I recently had occasion to do some reading up on the life of novelist Carson McCullers, and I found what I read quite engrossing. She was a passionate, unconventional woman who, in spite of being plagued by a recurring illness that left her entire left side paralyzed by her early 30s, possessed an incredible drive to live and create. And here’s where it got really fun for me:
McCullers moved to Manhattan at 17 with no money to make it as a writer. Make it she did, while rubbing shoulders with some of the great creative personalities of the time. At one points she lived in a big house in Brooklyn with, among others, Richard Wright, Gypsy Rose Lee, and W.H. Auden (who is very high up on my list of Poets Who Are Not Frank O’Hara). She was best friends with Tennessee Williams, probably my favorite playwright.
Once again I fell victim to that form of cultural nostalgia common to creative people, who pine after the artistic and intellectual urban communities of the past while bemoaning those of the present as bland, soulless and creatively bankrupt by comparison. This is a mode of thought I find self-indulgent and rather awful, but am nonetheless hopelessly susceptible to. As much as I like to pretend otherwise I am a romantic at heart, and nostalgia is the most romantic of emotions.
Cultural nostalgia has been on my mind ever since I read Patty Smith’s Just Kids earlier this year. I was fully prepared for it to be overhyped pseudo-poetic drivel designed to make NYU hipsters purchase feather necklaces and pine for a more “authentic” past. I was pleasantly shocked to find that it was a beautiful, genuinely poetic portrait of emotional and creative companionship during an iconic period in New York’s cultural history. And of course it made me pine, if not for a time when things were more “authentic” (barf), then at least for a time when young creatives could afford downtown rents, because downtown was a basically a step away from being a slum.
The other thing that had me pondering the nostalgia issue was Woody Allen’s Midnight in Paris. One of the many things I love about this film is that it perfectly elucidates my feelings on cultural nostalgia – which is that it is bullshit and a trap, but a pleasurable one, and to some degree necessary to the creative imagination. Creative people need idols to emulate and heroic maxims to aspire to, and with this kind of idolatry comes romanticism and selective memory. If we can’t believe our idols were perfect (or perfect in their imperfections) along with the times, places, and cultures that permitted them to flourish, then what inspires us? It is wonderful and seductive to believe that had we lived in Paris in the 1920s, we too would have hobnobbed with Hemingway and Salvidor Dali, drunk champagne and danced the Charleston, and painted a masterpiece. Inspiration is the desire to participate in an ideal. The fact that the ideal is fabricated doesn’t make it any less necessary.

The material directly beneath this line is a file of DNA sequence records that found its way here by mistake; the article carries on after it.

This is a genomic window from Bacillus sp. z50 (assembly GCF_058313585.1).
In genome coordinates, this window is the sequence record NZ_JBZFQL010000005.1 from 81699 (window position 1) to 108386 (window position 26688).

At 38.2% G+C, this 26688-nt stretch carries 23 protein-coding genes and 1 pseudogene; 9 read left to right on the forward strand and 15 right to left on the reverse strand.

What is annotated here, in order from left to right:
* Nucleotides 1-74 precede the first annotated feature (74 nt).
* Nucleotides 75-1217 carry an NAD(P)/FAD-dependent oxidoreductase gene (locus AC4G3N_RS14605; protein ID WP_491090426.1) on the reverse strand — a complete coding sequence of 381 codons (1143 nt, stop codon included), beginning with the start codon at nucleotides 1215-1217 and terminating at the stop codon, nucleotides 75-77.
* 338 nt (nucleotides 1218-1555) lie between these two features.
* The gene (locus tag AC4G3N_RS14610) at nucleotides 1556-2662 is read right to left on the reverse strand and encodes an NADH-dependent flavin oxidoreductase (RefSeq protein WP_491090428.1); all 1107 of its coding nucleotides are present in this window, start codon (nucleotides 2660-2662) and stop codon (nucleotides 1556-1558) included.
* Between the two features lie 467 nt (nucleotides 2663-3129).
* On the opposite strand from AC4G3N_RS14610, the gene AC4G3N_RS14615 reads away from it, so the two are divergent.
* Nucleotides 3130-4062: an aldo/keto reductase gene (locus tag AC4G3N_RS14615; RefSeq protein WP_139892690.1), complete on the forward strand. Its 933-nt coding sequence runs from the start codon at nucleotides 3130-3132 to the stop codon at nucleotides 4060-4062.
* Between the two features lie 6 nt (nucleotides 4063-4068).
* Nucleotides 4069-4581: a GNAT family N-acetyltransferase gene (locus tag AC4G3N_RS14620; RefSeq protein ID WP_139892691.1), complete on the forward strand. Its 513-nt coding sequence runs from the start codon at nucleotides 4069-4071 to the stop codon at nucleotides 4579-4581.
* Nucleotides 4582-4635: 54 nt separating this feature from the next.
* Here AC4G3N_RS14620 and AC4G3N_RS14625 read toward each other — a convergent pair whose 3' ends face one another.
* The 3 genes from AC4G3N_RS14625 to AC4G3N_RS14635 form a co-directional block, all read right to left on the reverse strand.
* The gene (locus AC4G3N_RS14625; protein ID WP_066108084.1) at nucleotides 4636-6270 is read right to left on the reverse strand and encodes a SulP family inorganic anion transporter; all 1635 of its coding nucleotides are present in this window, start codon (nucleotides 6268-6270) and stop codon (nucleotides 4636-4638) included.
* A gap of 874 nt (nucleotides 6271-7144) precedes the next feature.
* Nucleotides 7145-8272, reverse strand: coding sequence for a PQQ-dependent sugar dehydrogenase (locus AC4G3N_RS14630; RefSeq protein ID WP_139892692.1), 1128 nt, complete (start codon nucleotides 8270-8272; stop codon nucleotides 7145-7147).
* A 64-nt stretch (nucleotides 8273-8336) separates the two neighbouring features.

Of course the flip side of this, which Woody Allen touched on, is that when you idolize the past to the extent where you cannot abide the present you become a joke – disgruntled and discontented and impossible to talk to at parties. And, of course, you are delusional. I never get it that bad, but I do find myself sliding in this general direction when I read about people like Carson McCullers and Patti Smith. I have a nagging fear that New York City (where 95% of my nostalgic longing is focused, for obvious reasons) is irrevocably changing for the worse. The physical landscape gets relentlessly more commercial as the cost of living climbs to suffocating new heights, and the recession has done nothing to slow this down. And while this is a matter of personal taste, I feel there is no one as creatively vital in modern New York as the writers of the first half of the century or the musicians of the 60s – 80s.
I can’t help but feel those two things are related – as New York City becomes increasingly unlivable the creative people either move elsewhere or devote their energy to full-time jobs in commercial media to pay the rent. When my mom moved to the Upper West Side in 1975 she could cover her expenses with a part-time job as a secretary because her share of our apartment was $75/mo. When I think of what I’ll need to sacrifice to move back to New York next spring, contemplating my young mother’s New York makes me feel alternatively starry-eyed and furious.
Granted, this form of head-shaking is a favorite indulgence among native or long-time New Yorkers, and we are full of shit. New York’s history is one of inexorable, breakneck change. Its inhabitants have always sighed that things were better before, and yet New Yorkers keep churning out revolutionary work and will continue to do so. And the rest of my generation will resign itself to pass months or even years trapped in the bedrooms of our youth, blogging into the aether as we weep for a past when two young drifters could rent a massive loft in Chelsea for $400 a month, with love and the romance of their poverty to sustain them through the heatless winter.